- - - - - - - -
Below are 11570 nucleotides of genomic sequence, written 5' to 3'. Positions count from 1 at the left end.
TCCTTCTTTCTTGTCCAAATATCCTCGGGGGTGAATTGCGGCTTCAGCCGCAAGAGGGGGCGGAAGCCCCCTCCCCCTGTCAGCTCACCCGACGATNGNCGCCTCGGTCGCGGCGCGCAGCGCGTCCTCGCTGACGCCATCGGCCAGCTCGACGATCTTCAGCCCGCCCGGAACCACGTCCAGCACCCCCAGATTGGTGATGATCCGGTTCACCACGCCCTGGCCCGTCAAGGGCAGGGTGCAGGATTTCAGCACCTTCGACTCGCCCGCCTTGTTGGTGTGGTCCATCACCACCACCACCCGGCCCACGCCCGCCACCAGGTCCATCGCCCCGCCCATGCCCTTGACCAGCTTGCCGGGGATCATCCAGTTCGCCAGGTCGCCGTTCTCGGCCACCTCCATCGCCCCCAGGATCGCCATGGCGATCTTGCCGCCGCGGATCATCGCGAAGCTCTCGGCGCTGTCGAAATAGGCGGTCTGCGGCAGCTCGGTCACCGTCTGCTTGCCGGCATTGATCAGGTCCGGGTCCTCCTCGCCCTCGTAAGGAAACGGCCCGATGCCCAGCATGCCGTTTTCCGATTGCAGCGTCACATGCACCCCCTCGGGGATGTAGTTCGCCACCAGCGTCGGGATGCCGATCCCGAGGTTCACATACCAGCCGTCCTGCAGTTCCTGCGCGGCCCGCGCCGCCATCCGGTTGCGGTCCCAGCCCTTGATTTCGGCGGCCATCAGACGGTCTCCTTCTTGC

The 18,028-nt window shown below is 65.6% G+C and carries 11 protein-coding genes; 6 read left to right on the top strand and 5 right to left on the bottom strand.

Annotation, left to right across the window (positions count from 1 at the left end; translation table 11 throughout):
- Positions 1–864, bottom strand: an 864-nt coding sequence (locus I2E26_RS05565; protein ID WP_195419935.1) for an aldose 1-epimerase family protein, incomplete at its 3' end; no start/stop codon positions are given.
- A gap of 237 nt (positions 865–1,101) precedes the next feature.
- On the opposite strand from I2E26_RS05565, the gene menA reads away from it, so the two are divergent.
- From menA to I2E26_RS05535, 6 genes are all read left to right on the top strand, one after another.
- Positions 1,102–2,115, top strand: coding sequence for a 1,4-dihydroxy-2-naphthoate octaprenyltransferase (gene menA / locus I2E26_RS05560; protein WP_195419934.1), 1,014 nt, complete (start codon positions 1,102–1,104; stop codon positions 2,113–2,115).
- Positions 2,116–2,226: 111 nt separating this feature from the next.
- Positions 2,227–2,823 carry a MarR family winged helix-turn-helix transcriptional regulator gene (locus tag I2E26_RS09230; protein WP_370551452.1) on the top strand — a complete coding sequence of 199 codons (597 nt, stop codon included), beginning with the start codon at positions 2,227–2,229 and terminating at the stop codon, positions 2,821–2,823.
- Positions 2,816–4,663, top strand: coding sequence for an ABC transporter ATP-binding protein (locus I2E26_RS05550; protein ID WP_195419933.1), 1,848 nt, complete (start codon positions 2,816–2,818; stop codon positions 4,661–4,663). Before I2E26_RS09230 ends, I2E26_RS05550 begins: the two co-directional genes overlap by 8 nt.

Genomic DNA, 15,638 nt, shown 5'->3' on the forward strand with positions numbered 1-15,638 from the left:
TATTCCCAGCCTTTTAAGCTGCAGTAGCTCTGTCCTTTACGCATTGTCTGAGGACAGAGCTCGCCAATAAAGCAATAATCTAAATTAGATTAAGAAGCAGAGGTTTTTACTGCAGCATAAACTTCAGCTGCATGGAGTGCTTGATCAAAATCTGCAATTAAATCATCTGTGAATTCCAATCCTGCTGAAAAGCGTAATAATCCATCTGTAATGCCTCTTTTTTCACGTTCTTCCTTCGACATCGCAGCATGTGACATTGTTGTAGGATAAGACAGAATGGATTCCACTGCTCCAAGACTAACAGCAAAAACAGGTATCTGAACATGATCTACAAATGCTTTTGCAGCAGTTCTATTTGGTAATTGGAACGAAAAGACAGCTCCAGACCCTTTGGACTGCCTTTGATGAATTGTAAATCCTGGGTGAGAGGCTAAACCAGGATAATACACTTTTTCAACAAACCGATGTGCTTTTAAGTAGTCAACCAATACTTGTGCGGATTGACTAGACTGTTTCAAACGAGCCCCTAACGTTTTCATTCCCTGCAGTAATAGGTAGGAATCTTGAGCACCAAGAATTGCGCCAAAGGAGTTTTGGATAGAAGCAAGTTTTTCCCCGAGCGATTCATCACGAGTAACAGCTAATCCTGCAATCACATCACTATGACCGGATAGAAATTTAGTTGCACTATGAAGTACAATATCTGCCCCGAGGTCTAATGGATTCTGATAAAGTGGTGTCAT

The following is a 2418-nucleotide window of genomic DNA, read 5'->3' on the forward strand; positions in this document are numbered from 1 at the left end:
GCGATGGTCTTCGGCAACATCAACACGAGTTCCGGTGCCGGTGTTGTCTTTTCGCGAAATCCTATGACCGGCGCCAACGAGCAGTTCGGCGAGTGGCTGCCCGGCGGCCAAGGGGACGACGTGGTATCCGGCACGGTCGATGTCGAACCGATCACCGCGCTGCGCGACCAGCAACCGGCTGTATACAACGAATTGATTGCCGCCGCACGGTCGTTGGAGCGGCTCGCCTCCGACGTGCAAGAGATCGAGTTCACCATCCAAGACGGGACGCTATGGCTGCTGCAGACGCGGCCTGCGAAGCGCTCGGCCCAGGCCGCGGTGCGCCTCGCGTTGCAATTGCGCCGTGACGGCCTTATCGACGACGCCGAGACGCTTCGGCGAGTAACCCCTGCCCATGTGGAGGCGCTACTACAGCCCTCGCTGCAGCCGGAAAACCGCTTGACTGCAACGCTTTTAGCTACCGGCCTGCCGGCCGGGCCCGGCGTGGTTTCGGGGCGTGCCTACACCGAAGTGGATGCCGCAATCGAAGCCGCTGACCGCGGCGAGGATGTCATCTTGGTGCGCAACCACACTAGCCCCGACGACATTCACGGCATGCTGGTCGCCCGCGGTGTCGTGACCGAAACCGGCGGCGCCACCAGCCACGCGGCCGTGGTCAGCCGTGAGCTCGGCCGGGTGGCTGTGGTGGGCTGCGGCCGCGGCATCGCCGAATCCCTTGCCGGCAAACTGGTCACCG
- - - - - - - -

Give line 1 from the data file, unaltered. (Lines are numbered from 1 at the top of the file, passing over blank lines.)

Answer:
Below are 11570 nucleotides of genomic sequence, written 5' to 3'. Positions count from 1 at the left end.